This is the transcript of the statement I read to the Borough Council this evening.
My name is Randy Garbin, and I’m here with my wife Louise Garbin. I’m here to talk about the sidewalks.
Yes, I have been notified three times about the work that needs to be done to bring the sidewalk abutting my property up to code. Yes, I am aware that Jenkintown ordinance requires property owners to bear full financial responsibility for bringing this sidewalk and curb up to code.
I have already written to all three of my councilors and to Mr. Locke about this issue. I have stated in no uncertain terms that my family simply cannot afford to comply with this requirement. After writing actual letters, I only heard from Mr. Conners in response, and only then after further prodding via email.
I have written to my state representative and to my state senator explaining our position.
I have launched a website and a Facebook page explaining our position.
I have distributed letters to about forty of my neighbors.
In all of my correspondences, I have explained in the best way I can that I do not think this law is fair, that I believe it to be oppressive, counterproductive, and is horrible policy. When I describe my situation to friends in other states, particularly in Massachusetts from where I’m from, they are more outraged than I am.
Sidewalks, like our schools, are a public good. I hardly need to say this, but I do not own that piece of land. I did not lay that concrete. Dozens more people, both in an out of our borough use it far more than I do.
By the same reasoning that you expect me to rebuild this sidewalk and curb, why not charge tuition to the school since not everyone here has a child that attends. We don’t do that because we generally recognize the overall value to our community in having a good, well-financed school system. It raises property values for everyone. Much like a beautiful streetscape.
In my brief discussion with Mr. Conners, he stated emphatically that the borough could never afford to take on this responsibility, but I’m no idiot. I’ve researched this issue, and I know two things:
1. Case law on this issue goes back to the 19th century. Municipalities sought to shift liability to land owners, and
2. When the borough wanted to build a parking lot invoking eminent domain, it managed to find (and borrow) $2.4 million.
Yes, I know that this cost was offset by a $1 million state grant, but that speaks to a larger issue. If the commonwealth has money to accommodate cars, where’s the money for pedestrians? After all, we live in a walkable community. Last month, you spoke of lobbying Harrisburg for bollards in front of the theater. How about lobbying for something that will benefit all of us?
Louise grew up in our house. Her parents moved there in 1959. My wife and I chose to stay here in Jenkintown after the death of her mother because as I said to her, you can’t always improve a location, but you can always improve a house. Since buying that house in 2002, we have since poured in at least another $80,000 in upgrades and another $42,000 in property taxes.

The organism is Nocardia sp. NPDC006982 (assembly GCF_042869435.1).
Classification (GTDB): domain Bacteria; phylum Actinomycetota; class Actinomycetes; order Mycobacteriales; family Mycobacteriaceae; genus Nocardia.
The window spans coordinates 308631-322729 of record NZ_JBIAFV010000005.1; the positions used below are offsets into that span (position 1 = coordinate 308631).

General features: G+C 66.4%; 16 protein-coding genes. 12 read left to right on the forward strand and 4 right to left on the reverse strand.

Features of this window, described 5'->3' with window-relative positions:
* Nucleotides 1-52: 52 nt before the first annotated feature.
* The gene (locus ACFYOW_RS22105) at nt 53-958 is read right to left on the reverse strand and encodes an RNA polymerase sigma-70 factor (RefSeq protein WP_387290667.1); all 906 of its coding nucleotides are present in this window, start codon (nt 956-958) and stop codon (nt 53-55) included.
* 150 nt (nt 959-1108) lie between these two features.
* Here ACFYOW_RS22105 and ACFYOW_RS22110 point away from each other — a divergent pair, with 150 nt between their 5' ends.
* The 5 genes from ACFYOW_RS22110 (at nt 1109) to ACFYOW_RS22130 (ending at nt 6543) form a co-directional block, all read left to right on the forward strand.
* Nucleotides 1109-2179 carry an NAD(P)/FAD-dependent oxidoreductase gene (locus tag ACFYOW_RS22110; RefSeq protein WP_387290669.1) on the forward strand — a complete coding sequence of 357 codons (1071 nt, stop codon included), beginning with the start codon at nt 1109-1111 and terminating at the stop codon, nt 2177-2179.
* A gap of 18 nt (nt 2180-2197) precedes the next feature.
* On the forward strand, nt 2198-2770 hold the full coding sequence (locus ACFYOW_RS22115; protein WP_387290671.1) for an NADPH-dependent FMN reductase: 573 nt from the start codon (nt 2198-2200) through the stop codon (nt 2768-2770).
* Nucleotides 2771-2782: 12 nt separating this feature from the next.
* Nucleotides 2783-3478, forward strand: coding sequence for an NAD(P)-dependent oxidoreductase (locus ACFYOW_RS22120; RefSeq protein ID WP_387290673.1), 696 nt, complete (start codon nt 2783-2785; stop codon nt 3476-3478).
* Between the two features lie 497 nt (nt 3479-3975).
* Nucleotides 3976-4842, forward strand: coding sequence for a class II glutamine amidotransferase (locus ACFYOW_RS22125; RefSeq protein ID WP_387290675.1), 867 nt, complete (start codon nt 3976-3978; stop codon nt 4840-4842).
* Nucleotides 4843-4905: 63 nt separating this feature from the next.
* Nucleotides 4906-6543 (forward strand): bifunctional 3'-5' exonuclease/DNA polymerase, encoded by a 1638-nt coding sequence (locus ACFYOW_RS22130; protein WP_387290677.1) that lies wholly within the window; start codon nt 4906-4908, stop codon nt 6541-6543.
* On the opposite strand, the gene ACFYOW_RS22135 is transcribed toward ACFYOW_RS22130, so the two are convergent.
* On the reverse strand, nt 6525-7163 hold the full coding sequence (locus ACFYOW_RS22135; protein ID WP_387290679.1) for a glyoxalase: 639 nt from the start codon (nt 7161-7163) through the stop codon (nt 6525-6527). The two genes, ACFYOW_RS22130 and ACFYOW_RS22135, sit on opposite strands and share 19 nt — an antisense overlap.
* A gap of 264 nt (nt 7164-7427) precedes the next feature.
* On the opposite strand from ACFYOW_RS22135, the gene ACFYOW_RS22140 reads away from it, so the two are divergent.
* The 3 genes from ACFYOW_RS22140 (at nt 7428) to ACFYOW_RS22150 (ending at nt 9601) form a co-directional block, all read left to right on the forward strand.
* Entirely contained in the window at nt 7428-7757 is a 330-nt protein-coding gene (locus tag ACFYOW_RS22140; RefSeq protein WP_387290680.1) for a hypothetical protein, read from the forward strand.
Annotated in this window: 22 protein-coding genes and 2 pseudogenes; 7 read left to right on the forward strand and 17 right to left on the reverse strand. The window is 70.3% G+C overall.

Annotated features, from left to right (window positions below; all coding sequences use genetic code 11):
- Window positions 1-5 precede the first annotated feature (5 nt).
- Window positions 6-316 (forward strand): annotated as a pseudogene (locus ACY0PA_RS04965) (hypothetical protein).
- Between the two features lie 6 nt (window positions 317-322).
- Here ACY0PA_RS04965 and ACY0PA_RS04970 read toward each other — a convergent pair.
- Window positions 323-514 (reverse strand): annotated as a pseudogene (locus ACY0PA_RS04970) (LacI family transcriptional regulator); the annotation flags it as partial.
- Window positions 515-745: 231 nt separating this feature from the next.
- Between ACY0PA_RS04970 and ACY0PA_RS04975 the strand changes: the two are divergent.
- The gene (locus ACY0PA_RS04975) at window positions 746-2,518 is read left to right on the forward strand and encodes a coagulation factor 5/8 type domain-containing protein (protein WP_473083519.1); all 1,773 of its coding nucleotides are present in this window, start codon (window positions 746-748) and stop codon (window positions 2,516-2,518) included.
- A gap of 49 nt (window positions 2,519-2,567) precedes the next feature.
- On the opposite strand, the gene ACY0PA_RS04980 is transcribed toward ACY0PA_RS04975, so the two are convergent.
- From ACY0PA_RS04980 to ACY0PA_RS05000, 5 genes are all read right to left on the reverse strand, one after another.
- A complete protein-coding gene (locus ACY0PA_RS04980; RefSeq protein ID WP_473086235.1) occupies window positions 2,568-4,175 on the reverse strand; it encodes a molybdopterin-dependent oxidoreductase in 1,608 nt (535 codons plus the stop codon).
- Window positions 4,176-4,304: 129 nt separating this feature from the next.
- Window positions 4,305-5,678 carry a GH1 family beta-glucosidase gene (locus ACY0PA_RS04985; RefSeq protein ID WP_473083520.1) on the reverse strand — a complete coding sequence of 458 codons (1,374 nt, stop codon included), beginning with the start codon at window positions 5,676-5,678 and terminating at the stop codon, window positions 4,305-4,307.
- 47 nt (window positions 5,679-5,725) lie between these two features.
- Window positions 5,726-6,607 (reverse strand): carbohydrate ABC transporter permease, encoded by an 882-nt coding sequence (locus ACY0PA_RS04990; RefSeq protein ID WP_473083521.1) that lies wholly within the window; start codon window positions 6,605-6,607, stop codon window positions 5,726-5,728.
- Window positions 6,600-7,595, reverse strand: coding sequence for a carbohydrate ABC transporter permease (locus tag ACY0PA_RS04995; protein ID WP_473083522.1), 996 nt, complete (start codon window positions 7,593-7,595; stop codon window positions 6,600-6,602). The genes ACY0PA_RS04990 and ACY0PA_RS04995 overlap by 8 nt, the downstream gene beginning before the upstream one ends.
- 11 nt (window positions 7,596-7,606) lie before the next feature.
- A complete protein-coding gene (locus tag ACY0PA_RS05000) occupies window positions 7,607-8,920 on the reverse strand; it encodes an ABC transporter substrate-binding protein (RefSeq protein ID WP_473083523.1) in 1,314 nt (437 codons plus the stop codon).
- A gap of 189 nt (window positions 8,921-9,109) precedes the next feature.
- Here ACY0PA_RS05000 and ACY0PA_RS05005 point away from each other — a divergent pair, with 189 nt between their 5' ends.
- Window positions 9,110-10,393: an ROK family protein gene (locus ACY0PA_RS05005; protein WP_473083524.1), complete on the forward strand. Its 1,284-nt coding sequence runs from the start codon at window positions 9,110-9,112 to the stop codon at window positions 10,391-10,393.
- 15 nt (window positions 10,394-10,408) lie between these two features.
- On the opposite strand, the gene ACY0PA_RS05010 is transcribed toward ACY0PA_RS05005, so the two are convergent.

But after all that, we are hanging by a string. I have not worked steadily since 2012, and my wife’s position barely pays for groceries and utilities.
And now this?
I have spent the better part of my adult life promoting walkable neighborhoods. I published a magazine that had sustainable communities as a core part of its editorial mission. I have reached out to authorities on Walkability issues, and I have forwarded the response to Mr. Conners. I believe the suggestions make for a good starting point in the conversation. I would hope that Mr. Conners shared them with this board, but I wouldn’t know. He never got back to me.
I understand that just about every municipality in this Commonwealth operates by this rule. But so what? What is the result? In Philadelphia some of the poorer neighborhoods have sidewalks that would draw pity from citizens of Baghdad. This law allows municipalities to avoid making any plans to properly finance the maintenance of sidewalks. Roads, yes, but not sidewalks.
In this era where we are all worried about climate change and carbon emissions, don’t you think that maybe — just maybe — we have our priorities backwards? We are perfectly happy to subsidize the use of motor vehicles, but pedestrian infrastructure is all but an afterthought. Does this make sense to you?
Finally, this is not about the money. This is a bad law. You need to change it. If you want good sidewalks, If you want more walkable communities, this is not how you do it.
I am frankly surprised that this has not been tested in Federal court, because to me, at least, it seems clearly unconstitutional. If I had the money to replace the sidewalk and curb, I would instead spend every penny of it — and more — working to change this terrible law.